The benefits of charisma are not to be taken lightly or dismissed with the thought that either you have it or you don’t.
Charisma isn’t a strictly inherited characteristic; it can be learned; it can be studied and practiced until it becomes part of one’s persona. The process isn’t difficult, but it does require a commitment. The benefits of charisma can be life-changing, depending on the intensity of one’s sense of purpose and the way it is utilized. Fidel Castro had it and used it to control a nation. Che Guevara, who grew up poor, in a simple lifestyle, created a legacy that still inspires.
It behooves one to apply it with sincerity and common sense. But, once learned, the benefits of being charismatic can go a long way towards self-accomplishment and social connectivity.
If you have a business, your charismatic personality will bring your personality closer to your customers’ hearts.
If you are a religious leader, whether it be in a community or a larger area, charisma can mean a higher attendance for your place of worship.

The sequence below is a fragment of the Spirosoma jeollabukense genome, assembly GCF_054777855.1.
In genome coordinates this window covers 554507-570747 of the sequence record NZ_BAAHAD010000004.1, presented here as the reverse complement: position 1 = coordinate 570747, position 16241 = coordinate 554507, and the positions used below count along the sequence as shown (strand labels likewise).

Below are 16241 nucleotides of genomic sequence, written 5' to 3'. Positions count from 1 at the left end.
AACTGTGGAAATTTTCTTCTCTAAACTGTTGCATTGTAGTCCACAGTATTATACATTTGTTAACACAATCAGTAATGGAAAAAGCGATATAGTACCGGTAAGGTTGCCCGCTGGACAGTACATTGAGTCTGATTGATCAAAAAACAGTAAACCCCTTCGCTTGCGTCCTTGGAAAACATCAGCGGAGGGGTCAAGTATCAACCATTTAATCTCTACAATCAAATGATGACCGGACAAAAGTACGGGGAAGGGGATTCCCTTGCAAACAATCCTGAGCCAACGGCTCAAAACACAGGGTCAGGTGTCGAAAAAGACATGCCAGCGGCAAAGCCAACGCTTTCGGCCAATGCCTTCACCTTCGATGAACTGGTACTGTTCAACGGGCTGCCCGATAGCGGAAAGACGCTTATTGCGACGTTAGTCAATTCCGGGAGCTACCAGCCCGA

To be charismatic is to be friendly, affable, sincere, and sensitive, with an obvious willingness to try to understand and relate to every person you meet. You’ll make them feel like they’ve known you all their life, or wish they had. Your eyes and smile will reassure them. Your voice can calm or incite them.
To be an effective leader is to be an effective listener. Being a good listener puts you in an implied leadership position. You become the adviser that takes it all in and provides comfort and hope. Even actors, those who are ascribed to being charismatic, affect it with their eyes, their smile, or their voice. John Wayne, at least on film, was charismatic. The benefits of being charismatic made Jimmy Stewart a legend, even though he portrayed the common man.
The benefits of charisma can be learned. However, remember that it demands sincerity and commitment. Faked charisma is not effective, nor will it ever be successfully incorporated into your personality.